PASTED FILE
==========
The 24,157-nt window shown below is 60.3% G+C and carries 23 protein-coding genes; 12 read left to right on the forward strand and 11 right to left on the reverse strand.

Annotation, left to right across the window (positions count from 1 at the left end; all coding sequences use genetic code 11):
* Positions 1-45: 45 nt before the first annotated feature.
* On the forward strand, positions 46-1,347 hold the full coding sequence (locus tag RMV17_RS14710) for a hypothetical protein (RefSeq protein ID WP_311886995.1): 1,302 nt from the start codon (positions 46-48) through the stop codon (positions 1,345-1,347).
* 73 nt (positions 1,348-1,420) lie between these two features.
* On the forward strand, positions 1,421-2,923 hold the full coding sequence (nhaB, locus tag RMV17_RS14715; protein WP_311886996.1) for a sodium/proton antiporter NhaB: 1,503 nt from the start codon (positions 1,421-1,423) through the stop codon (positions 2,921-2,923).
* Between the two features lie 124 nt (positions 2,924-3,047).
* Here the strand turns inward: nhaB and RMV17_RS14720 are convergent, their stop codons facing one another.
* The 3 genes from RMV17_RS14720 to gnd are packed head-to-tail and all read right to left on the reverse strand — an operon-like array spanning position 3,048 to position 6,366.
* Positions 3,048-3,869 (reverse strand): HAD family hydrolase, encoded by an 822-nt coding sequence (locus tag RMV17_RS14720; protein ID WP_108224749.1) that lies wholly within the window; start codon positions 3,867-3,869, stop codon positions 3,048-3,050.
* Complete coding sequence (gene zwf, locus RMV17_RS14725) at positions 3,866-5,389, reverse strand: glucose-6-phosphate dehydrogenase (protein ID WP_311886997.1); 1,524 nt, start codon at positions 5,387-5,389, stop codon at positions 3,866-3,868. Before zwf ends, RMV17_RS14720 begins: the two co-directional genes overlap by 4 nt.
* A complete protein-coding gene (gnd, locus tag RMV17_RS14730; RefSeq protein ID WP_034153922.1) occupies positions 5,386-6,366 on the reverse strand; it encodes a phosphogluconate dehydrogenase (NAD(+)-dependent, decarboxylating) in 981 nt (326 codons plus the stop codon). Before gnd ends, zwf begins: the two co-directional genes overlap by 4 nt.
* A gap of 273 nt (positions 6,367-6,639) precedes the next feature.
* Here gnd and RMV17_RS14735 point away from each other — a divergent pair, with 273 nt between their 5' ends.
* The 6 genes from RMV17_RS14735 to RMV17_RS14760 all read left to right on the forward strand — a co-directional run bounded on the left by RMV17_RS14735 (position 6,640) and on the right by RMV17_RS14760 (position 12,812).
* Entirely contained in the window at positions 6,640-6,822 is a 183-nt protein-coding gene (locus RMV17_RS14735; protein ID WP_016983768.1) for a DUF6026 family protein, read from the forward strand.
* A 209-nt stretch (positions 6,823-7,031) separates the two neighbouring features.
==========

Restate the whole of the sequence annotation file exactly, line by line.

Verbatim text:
The 24,157-nt window shown below is 60.3% G+C and carries 23 protein-coding genes; 12 read left to right on the forward strand and 11 right to left on the reverse strand.

Annotation, left to right across the window (positions count from 1 at the left end; all coding sequences use genetic code 11):
* Positions 1-45: 45 nt before the first annotated feature.
* On the forward strand, positions 46-1,347 hold the full coding sequence (locus tag RMV17_RS14710) for a hypothetical protein (RefSeq protein ID WP_311886995.1): 1,302 nt from the start codon (positions 46-48) through the stop codon (positions 1,345-1,347).
* 73 nt (positions 1,348-1,420) lie between these two features.
* On the forward strand, positions 1,421-2,923 hold the full coding sequence (nhaB, locus tag RMV17_RS14715; protein WP_311886996.1) for a sodium/proton antiporter NhaB: 1,503 nt from the start codon (positions 1,421-1,423) through the stop codon (positions 2,921-2,923).
* Between the two features lie 124 nt (positions 2,924-3,047).
* Here the strand turns inward: nhaB and RMV17_RS14720 are convergent, their stop codons facing one another.
* The 3 genes from RMV17_RS14720 to gnd are packed head-to-tail and all read right to left on the reverse strand — an operon-like array spanning position 3,048 to position 6,366.
* Positions 3,048-3,869 (reverse strand): HAD family hydrolase, encoded by an 822-nt coding sequence (locus tag RMV17_RS14720; protein ID WP_108224749.1) that lies wholly within the window; start codon positions 3,867-3,869, stop codon positions 3,048-3,050.
* Complete coding sequence (gene zwf, locus RMV17_RS14725) at positions 3,866-5,389, reverse strand: glucose-6-phosphate dehydrogenase (protein ID WP_311886997.1); 1,524 nt, start codon at positions 5,387-5,389, stop codon at positions 3,866-3,868. Before zwf ends, RMV17_RS14720 begins: the two co-directional genes overlap by 4 nt.
* A complete protein-coding gene (gnd, locus tag RMV17_RS14730; RefSeq protein ID WP_034153922.1) occupies positions 5,386-6,366 on the reverse strand; it encodes a phosphogluconate dehydrogenase (NAD(+)-dependent, decarboxylating) in 981 nt (326 codons plus the stop codon). Before gnd ends, zwf begins: the two co-directional genes overlap by 4 nt.
* A gap of 273 nt (positions 6,367-6,639) precedes the next feature.
* Here gnd and RMV17_RS14735 point away from each other — a divergent pair, with 273 nt between their 5' ends.
* The 6 genes from RMV17_RS14735 to RMV17_RS14760 all read left to right on the forward strand — a co-directional run bounded on the left by RMV17_RS14735 (position 6,640) and on the right by RMV17_RS14760 (position 12,812).
* Entirely contained in the window at positions 6,640-6,822 is a 183-nt protein-coding gene (locus RMV17_RS14735; protein ID WP_016983768.1) for a DUF6026 family protein, read from the forward strand.
* A 209-nt stretch (positions 6,823-7,031) separates the two neighbouring features.